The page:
The Matrimonial Home: What All Couples Should Know When Buying, Selling, or Refinancing | Antonio DiMinno


Your matrimonial home is more than just a house – it’s a big deal! It will likely be your largest investment, both financially and emotionally. Ontario’s family laws have important rules about what you can do with it. No matter if you’re happily together or going through a tough time, these rules matter. Whether you want to change, buy, sell, or refinance your home, knowing these rules is key to making it happen smoothly.

In this article, Toronto real estate lawyer, Antonio DiMinno, of DiMinno Rizzi Lawyers, provides an overview of the matrimonial home and what married couples need to know about it.

(Note: any reference to spouses in this article is only to legally married spouses and not common-law partners.)

What Is The Matrimonial Home?

A ‘matrimonial home’ is any property where either spouse has an interest and was or is currently lived in by the couple as their family residence, even if only one person’s name is on the ownership. This definition covers more than one home and doesn’t need both spouses to be owners. For instance, a home registered under one spouse’s name can still be a ‘matrimonial home’ if it fits the rules. This often applies when one spouse owned the home before marriage.

Selling or Refinancing the Matrimonial Home

If you’re married and want to do something big with your shared home, like selling it or getting a loan, both partners need to agree. Not obtaining agreement from the spouse who doesn’t officially have title to the property might make a judge cancel the transfer, sale, or mortgage.

Let’s say one of you wants to put a mortgage on your home to buy another property. If the lender figures out your home is a ‘matrimonial home,’ they’ll want both partners to agree. If your spouse, for whatever reason, refuses to consent to the mortgage on the matrimonial home prior to the closing date, you might not get the money you need, which could lead to legal trouble and losing your down payment.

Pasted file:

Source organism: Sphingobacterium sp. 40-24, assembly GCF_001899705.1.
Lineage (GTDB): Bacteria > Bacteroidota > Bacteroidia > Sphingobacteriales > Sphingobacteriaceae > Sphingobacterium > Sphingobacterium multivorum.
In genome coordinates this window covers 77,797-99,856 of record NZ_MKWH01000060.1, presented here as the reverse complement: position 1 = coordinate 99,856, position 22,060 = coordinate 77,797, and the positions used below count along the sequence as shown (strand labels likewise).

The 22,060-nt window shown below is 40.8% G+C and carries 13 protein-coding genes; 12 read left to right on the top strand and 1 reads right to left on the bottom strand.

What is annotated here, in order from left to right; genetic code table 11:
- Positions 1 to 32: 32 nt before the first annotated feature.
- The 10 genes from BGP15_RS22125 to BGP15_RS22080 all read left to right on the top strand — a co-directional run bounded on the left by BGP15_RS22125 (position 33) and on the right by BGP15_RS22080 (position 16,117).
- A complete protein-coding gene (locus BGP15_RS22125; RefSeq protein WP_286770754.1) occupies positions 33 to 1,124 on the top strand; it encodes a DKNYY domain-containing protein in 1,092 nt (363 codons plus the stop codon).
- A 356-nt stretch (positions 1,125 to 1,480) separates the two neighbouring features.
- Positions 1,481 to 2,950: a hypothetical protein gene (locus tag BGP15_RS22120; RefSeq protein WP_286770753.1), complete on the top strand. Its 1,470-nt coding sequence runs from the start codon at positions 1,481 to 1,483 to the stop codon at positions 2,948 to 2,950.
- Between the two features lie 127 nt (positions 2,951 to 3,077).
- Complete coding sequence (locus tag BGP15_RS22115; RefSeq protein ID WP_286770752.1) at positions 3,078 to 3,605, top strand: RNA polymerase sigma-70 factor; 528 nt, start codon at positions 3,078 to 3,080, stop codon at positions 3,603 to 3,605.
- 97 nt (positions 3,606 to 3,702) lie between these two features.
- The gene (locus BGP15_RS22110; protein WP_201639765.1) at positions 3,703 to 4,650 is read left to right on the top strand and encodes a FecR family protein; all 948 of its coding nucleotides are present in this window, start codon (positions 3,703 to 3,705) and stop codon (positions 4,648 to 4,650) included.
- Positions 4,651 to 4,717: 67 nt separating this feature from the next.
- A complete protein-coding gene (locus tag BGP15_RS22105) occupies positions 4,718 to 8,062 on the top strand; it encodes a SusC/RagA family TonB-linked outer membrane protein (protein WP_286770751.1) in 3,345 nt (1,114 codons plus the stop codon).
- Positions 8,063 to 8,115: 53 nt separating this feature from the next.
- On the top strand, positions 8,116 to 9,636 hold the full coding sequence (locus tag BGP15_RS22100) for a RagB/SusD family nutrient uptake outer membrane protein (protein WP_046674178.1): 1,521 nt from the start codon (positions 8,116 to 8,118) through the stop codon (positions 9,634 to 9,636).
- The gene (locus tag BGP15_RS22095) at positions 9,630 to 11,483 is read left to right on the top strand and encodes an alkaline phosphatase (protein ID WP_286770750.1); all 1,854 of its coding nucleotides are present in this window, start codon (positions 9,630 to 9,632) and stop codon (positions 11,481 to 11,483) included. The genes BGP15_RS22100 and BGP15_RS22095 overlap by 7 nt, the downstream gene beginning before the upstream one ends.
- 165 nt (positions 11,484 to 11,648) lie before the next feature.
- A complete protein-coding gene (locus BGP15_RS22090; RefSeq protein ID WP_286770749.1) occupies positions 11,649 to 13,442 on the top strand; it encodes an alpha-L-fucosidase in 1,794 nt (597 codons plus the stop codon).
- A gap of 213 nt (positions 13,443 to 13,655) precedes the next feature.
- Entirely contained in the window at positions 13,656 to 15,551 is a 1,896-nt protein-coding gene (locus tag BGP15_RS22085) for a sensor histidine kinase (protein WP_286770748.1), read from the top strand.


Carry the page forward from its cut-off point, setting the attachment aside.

Matrimonial Home Designation

If your marriage isn’t going well and you are worried that your spouse may encumber the property, either person can officially mark their shared home as a ‘matrimonial home’ in the public land records. This tells potential buyers and lenders that a judge might cancel the deal if both spouses don’t agree. If one spouse worries the other might do something with the home without asking, they can do this. It’s like hitting the pause button on any changes to the home – unless the ‘matrimonial home’ label is removed, either by choice or by court order. This label can’t be used after a divorce, and any label set before a divorce can be removed when the divorce is official.

How an Toronto Real Estate Lawyer Can Help

Before you make any moves with a property that could be a matrimonial home, it’s smart to talk to a real estate lawyer and a family lawyer. If you’re not the official owner but you’re worried your partner might do something with the home without asking, it’s also a good idea to consult a lawyer to protect yourself.


Antonio DiMinno



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Disclaimer: All number figures are approximate only and may be subject to change. Like all material on this website, this is not financial, legal, or tax advice. Contact a professional for your specific situation. 

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